The University of Arizona

Infiltration and sediment production as affected by soil surface conditions in a shrubland of Patagonia, Argentina.

C.M. Rostagno


Infiltration and sediment production of eroded and uneroded shrub interspace soils were evaluated in December 1986 in a severely grazed, arid range site in northeastern Patagonia. A rainfall simulator and small plots were used to collect the data. A desert pavement embedded in a vesicular crust characterized the surface soil of the eroded areas that occupy the lowest position in the microtopographic pattern. A granular, fine, and weak structured A horizon characterized the soil of uneroded areas. Slopes were similar for the eroded and uneroded areas. Surface soil bulk density, electrical conductivity, clay and organic matter content were significantly greater for the eroded than for the uneroded soils. Litter cover was significantly higher for the uneroded soils. Plant cover, although higher for the uneroded areas, was low (& 5%) for both eroded and uneroded areas. Mean infiltration rate at the end of 35 min, with the soil initially dry, was 0.8 and 6.1 cm/hr for the eroded and uneroded soils. respectively. For the soil initially at field capacity, infiltration decreased to 0.6 cm/hr and 4.1 cm/hr. Soil losses were higher from the eroded areas (606 kg/ha and 687 kg/ha) than for the uneroded areas (291 kg/ha and 556 kg/ha) when the soils were initially dry and at field capacity, respectively. Regression analysis indicated infiltration rate was positively related to litter cover and negatively related to gravel cover, whereas sediment production was negatively related to bulk density, plant, and gravel cover characteristics of the site.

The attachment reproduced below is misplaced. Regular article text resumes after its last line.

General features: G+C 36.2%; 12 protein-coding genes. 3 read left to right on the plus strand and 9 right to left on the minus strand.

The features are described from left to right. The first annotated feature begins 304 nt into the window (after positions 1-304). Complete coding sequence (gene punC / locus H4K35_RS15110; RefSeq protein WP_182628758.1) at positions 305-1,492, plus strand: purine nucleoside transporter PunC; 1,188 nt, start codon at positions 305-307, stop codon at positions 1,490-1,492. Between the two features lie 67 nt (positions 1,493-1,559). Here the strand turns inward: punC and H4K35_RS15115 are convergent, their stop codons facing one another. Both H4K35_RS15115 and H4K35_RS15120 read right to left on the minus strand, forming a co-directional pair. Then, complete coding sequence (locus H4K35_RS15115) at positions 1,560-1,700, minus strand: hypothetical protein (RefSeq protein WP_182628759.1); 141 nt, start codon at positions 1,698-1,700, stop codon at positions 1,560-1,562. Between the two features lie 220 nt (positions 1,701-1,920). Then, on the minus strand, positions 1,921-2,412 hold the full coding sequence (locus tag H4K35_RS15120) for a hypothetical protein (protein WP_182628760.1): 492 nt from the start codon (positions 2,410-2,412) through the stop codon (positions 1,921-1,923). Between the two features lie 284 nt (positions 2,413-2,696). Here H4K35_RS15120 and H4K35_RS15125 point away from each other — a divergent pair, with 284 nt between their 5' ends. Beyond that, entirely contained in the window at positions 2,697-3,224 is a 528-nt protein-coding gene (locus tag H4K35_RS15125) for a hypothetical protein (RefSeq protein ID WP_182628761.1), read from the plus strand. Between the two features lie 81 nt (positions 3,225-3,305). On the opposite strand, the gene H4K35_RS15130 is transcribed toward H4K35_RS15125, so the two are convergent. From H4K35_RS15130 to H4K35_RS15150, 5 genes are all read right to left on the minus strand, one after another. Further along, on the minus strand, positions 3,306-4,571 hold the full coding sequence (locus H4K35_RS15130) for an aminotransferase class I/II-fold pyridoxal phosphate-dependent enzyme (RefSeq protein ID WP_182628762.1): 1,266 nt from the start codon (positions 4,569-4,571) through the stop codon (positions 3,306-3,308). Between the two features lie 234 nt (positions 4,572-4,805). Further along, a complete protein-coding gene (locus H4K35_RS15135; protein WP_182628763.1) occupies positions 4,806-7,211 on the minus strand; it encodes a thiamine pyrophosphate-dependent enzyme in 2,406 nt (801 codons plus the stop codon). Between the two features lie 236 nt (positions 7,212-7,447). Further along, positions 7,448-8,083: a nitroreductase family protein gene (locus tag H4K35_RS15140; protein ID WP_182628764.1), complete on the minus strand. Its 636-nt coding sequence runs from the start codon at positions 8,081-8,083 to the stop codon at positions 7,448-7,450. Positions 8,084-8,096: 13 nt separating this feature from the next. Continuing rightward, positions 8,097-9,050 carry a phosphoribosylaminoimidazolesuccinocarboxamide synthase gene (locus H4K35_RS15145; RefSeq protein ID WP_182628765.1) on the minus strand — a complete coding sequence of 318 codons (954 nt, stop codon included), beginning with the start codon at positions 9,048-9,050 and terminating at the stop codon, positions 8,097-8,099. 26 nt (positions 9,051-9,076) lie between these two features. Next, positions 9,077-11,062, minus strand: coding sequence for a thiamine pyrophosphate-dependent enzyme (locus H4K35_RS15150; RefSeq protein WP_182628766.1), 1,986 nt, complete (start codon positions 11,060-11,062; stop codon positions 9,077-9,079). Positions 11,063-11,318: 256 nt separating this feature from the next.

runoff;shrubs;eroded soils;Argentina

Full Text: